Why Almost Half Of Millennials Are Choosing Pets Over Babies


Take a quick moment to look around at your group of friends. How many of the people closest to you have kids? Now how many of them have pets? We’d like to bet you see far more fur babies than human babies, and there are several reasons at play behind the trend.

Approximately 75 percent of Americans in their 30s own a dog, and more than 50 percent of them own a cat. Now, when you look at the U.S. population as a whole, 50 percent of people own dogs and 35 percent own cats. Young adults are currently leaning into pet ownership more than any other demographic, and a recent study from Gale, a business solutions agency, suggests that many of them are actually using pets to test the waters of parenthood rather than just diving right in.

A whopping 44 percent of millennials view their pets as “starter children,” giving them practice and experience for when the real deal becomes their reality. More than a fifth of them said that the main reason they chose to get a pet was to see how they would perform as a mom or dad, and almost a quarter of them said that was at least part of their motivation in becoming a fur parent.


The remainder of the pet-owning millennial population, however, is more likely looking at pets as their children replacements. Many millennials are fighting for decent salaries while paying off student loans, so the fact that pets cost substantially less than children is an important factor that a lot of young adults are taking into consideration, according to Jean Twenge, a psychology professor at San Diego State University.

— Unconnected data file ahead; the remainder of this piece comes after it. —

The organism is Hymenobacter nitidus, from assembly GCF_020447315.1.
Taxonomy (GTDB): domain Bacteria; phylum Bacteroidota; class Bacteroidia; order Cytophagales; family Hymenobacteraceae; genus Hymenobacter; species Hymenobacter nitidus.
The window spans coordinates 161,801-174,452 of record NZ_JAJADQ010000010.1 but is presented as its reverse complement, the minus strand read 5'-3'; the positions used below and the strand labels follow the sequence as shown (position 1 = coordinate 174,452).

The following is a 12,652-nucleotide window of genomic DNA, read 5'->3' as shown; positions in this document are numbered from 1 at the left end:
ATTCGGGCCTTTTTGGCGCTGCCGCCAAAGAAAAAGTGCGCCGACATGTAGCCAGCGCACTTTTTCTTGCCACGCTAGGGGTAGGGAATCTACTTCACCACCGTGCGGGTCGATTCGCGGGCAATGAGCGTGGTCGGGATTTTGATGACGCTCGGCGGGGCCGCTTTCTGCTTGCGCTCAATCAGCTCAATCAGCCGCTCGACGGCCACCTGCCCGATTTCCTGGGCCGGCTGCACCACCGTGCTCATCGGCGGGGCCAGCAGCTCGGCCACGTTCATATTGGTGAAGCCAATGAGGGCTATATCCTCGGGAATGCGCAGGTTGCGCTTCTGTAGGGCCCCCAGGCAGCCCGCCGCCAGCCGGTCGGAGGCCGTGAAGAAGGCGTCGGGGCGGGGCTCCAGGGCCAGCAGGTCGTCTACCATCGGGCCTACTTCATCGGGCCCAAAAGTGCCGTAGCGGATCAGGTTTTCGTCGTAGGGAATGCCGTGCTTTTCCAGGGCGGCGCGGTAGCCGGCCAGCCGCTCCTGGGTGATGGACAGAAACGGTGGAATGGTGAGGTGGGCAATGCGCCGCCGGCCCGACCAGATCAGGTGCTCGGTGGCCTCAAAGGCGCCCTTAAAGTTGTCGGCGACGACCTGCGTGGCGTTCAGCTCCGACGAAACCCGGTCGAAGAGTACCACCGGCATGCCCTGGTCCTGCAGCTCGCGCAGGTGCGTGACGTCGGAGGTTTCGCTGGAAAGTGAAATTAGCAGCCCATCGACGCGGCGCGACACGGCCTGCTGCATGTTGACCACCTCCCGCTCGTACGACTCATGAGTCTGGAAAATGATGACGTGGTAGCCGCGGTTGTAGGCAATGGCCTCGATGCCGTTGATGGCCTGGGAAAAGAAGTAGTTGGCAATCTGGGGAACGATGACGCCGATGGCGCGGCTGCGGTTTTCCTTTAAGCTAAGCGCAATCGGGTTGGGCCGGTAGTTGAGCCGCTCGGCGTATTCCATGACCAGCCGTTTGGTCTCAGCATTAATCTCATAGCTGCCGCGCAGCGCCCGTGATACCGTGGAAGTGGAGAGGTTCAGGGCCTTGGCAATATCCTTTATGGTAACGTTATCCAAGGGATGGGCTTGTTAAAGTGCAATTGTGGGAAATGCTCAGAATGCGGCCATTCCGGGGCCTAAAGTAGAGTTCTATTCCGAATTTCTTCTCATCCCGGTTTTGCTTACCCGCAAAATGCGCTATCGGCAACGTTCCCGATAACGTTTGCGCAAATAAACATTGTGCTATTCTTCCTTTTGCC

Dogs and cats also don’t care about your relationship status as long as they are cared for and loved, which bodes well for those who aren’t ready to live with their partners, tie the knot or even date seriously in the first place.

Speaking of relationships, current statistics regarding how long couples are dating before marriage and how old both men and women are when they do choose to settle down further support the idea that pets are a smarter choice than children for most millennials. A new study from Bridebook found that young adults today are marrying an average of eight years later than their parents’ generation did. Women are saying “I do” at an average age of 30.8 and men are joining them at 32.7. Couples are also dating for an average of 4.9 years before becoming spouses.


While many millennials have their reasons for avoiding kids and adopting all the dogs and cats they can reasonably support, some of them simply don’t have a choice biologically. New research finds that male fertility in North America, Europe and Australia has decreased by a dramatic 50 percent in a span of only 40 years. And CNN reports that the fertility rate in the United States is currently the lowest it’s been since fertility records started being kept in the first place (more than 100 years ago). There were only 61.5 births per 1,000 women between the ages of 15 and 44 in the first quarter of 2017.

At the end of the day, regardless of the reasons, there’s no denying that a lot of young adults are shifting away from the traditional family model and creating new landscapes and life timelines of their own. And luckily, pets are playing an even more critical role in them. They provide genuine companionship, they give you a place to channel that instinctual nurturing behavior and they’re pretty freaking cute. When the rest of life seems to be up in the air, the relationship between pet and owner can make all the struggle worthwhile.